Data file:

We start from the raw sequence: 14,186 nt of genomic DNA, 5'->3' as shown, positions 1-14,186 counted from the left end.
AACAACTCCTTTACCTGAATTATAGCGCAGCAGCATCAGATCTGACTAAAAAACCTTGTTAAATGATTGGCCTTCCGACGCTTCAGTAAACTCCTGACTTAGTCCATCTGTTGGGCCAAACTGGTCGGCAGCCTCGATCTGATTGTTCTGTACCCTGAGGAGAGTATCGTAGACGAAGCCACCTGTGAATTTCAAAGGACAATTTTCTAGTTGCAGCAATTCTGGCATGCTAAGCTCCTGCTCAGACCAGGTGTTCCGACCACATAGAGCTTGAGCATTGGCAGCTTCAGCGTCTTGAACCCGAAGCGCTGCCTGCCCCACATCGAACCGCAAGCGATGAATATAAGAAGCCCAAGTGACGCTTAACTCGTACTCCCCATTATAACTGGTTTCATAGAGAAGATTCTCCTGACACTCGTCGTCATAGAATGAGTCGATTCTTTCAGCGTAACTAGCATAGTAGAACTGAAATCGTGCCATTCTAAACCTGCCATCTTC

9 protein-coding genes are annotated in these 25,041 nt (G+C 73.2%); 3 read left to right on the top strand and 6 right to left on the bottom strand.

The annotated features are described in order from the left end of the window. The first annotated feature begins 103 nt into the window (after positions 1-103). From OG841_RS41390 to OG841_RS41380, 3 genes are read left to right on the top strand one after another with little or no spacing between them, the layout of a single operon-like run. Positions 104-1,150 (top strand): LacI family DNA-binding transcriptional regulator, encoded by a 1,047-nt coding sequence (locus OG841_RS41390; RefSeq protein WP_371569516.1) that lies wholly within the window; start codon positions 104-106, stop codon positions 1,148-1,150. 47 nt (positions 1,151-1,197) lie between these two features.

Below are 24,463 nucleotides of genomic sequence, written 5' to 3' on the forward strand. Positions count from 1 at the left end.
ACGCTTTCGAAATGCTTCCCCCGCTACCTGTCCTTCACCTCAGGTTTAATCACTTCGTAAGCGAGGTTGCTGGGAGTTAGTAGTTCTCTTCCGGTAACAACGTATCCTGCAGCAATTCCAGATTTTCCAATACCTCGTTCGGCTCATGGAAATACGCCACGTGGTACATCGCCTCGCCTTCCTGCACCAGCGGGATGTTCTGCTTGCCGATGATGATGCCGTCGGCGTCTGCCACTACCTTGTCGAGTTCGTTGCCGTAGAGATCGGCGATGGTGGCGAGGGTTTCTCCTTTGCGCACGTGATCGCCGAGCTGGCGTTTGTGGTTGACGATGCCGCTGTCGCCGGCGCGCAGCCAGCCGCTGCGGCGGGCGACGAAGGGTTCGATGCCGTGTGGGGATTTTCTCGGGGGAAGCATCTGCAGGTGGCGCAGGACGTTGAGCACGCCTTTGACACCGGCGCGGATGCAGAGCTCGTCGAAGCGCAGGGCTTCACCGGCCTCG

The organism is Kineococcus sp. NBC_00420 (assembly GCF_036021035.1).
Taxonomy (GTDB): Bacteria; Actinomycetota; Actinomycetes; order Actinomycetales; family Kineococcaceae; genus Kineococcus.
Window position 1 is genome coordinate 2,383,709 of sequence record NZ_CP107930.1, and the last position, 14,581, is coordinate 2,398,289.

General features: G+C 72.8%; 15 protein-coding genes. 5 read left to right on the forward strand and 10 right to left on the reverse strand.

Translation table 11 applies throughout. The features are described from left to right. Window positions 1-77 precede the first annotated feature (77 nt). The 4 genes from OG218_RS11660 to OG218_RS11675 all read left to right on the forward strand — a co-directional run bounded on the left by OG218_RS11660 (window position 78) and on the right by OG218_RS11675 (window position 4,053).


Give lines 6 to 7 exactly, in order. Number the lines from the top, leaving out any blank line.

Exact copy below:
ACGCTTTCGAAATGCTTCCCCCGCTACCTGTCCTTCACCTCAGGTTTAATCACTTCGTAAGCGAGGTTGCTGGGAGTTAGTAGTTCTCTTCCGGTAACAACGTATCCTGCAGCAATTCCAGATTTTCCAATACCTCGTTCGGCTCATGGAAATACGCCACGTGGTACATCGCCTCGCCTTCCTGCACCAGCGGGATGTTCTGCTTGCCGATGATGATGCCGTCGGCGTCTGCCACTACCTTGTCGAGTTCGTTGCCGTAGAGATCGGCGATGGTGGCGAGGGTTTCTCCTTTGCGCACGTGATCGCCGAGCTGGCGTTTGTGGTTGACGATGCCGCTGTCGCCGGCGCGCAGCCAGCCGCTGCGGCGGGCGACGAAGGGTTCGATGCCGTGTGGGGATTTTCTCGGGGGAAGCATCTGCAGGTGGCGCAGGACGTTGAGCACGCCTTTGACACCGGCGCGGATGCAGAGCTCGTCGAAGCGCAGGGCTTCACCGGCCTCG

The organism is Kineococcus sp. NBC_00420 (assembly GCF_036021035.1).